This paper explores why it’s been difficult to generate VC-level returns in agriculture and some solutions that show promise.
Some of the most pressing problems — and therefore some of the biggest opportunities for value-creating solutions — are as follows:
- Long growing seasons necessitate significant working capital and uneven cash flows — seeds and fertilizer need to be purchased before planting, labor and equipment is needed during harvest season, and revenue is generated for only a short window after the harvest. These are typically annual or bi-annual events that result in highly sporadic cash flows (although a few crops in a few climates can be harvested somewhat regularly year-round).
- Small farms are unable to realize economies of scale — most farms are a few acres or less and can’t justify investment in machinery, irrigation, or professional management. Inconsistent property rights, undocumented land ownership, and in some cases the cultural importance of land ownership prevents consolidation into larger farms.
- Rural, sparsely populated areas are difficult to serve — whether it’s selling seed and fertilizer, purchasing harvested produce, providing banking services, or conducting trainings, it takes a lot more time and money to travel between rural communities than it does to reach a similar amount of people in urban settings.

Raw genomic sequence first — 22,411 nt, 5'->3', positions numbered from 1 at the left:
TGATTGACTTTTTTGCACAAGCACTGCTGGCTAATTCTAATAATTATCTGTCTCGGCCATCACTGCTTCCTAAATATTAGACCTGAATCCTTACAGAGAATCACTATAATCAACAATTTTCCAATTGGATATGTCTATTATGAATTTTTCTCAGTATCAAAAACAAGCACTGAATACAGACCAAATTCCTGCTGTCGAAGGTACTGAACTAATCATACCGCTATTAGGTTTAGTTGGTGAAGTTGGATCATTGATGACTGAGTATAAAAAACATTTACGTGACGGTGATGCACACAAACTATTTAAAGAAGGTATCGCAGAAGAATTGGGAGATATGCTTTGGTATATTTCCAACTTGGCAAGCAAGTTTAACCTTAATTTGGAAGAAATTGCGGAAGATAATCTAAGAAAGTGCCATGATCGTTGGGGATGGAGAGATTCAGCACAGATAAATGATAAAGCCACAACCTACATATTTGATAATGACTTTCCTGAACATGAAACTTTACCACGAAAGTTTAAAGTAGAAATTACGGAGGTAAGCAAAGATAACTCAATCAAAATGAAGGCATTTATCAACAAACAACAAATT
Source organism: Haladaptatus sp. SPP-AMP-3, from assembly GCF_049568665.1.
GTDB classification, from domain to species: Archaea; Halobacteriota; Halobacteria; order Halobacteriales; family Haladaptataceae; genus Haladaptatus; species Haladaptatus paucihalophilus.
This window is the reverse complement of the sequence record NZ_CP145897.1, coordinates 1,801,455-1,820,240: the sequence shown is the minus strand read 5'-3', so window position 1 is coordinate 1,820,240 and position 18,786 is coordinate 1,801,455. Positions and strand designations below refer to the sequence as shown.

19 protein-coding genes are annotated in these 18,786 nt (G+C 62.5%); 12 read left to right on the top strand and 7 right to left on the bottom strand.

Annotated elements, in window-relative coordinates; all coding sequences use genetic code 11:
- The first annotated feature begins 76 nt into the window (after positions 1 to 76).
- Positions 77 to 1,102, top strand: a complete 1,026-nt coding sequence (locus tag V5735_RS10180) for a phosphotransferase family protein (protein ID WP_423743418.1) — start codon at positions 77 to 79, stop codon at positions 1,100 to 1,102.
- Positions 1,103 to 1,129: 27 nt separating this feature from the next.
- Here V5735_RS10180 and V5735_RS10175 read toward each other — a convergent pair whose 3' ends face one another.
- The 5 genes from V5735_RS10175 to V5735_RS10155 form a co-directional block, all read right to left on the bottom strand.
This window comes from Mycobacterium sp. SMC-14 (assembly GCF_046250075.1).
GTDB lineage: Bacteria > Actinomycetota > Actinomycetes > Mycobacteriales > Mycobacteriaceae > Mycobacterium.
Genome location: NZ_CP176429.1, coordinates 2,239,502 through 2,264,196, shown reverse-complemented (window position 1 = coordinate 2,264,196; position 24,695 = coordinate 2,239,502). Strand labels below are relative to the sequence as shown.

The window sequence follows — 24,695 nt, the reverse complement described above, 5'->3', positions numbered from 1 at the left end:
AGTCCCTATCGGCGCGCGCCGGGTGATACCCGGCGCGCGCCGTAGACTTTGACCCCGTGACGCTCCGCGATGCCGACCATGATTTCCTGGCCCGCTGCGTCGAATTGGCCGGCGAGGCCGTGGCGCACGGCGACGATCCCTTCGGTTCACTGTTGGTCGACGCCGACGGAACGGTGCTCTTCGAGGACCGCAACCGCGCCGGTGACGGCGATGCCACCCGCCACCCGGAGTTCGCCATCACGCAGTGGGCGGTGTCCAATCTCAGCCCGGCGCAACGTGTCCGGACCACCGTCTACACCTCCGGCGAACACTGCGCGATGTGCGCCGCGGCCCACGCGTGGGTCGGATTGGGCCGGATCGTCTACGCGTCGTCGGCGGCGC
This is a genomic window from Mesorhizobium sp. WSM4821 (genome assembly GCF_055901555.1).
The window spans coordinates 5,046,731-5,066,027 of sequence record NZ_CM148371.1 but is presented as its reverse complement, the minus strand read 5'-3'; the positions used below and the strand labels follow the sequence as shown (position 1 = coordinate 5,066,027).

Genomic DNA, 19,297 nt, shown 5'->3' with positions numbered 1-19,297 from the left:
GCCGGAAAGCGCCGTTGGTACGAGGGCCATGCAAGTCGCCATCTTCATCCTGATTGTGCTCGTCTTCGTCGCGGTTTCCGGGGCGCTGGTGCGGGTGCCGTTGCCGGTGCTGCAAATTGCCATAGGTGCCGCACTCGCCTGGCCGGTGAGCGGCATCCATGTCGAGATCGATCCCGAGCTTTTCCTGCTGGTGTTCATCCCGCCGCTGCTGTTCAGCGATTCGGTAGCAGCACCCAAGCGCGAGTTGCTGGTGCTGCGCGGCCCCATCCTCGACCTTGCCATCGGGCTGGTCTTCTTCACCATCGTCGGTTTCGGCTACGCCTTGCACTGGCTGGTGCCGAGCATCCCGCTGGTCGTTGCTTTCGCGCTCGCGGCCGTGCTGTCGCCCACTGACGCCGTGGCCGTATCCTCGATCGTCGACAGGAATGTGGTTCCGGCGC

- Dependence on sporadic weather patterns — too much, too little, or poorly timed rains can devastate a crop cycle.
- Opaque prices — lack of knowledge of global, regional, and even local supply and demand lead to sporadic and unpredictable prices.
- Poor access to quality inputs — quality seeds, fertilizer, pesticide, animal feed, veterinary care, etc. are often unavailable or prohibitively expensive in rural areas.
- Poor access to finance — while this is generally true for much of Africa’s population, it is particularly difficult for farmers in rural communities to access credit or insurance products.
- Poor financial and technological literacy — again, this is an issue for a large portion of the African population, but it is more pronounced in rural areas.
If so many problems exist, then why haven’t more companies come along that solve one, create immense amounts of value, and spread across the continent?